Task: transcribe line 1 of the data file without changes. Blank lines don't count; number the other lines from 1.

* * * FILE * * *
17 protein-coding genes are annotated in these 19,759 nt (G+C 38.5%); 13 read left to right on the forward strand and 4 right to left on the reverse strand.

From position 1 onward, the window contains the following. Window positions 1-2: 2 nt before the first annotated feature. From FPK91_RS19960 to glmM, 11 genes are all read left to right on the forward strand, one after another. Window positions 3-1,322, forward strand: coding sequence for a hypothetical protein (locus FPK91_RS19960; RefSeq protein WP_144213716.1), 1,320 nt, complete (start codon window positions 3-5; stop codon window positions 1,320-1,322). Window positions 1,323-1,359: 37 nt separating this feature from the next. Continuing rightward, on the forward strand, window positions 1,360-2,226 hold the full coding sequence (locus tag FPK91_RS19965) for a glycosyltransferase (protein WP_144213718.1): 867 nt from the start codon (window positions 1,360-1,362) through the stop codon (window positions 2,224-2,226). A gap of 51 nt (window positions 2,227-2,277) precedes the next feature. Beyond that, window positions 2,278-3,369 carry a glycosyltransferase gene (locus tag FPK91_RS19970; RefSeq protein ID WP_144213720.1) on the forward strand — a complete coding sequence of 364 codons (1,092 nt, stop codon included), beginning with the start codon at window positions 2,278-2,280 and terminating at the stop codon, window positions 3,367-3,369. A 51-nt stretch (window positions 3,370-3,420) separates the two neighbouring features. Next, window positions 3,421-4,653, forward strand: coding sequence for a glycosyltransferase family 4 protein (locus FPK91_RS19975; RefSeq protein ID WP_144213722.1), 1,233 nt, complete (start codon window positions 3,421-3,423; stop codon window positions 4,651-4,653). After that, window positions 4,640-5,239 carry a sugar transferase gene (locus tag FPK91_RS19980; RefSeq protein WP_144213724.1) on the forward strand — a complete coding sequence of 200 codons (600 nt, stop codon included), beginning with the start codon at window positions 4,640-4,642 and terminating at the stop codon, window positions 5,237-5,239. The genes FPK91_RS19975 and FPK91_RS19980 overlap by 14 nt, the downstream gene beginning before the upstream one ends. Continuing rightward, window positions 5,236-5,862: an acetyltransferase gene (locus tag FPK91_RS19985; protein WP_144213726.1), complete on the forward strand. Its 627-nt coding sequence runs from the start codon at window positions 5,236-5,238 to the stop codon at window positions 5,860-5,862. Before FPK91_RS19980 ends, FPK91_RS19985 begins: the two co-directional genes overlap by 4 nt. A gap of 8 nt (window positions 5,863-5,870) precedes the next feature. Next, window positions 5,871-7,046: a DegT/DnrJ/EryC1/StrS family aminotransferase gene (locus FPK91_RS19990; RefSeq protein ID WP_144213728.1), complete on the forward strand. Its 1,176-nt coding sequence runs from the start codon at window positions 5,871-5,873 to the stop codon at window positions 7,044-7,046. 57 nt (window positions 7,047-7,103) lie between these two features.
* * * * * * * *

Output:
17 protein-coding genes are annotated in these 19,759 nt (G+C 38.5%); 13 read left to right on the forward strand and 4 right to left on the reverse strand.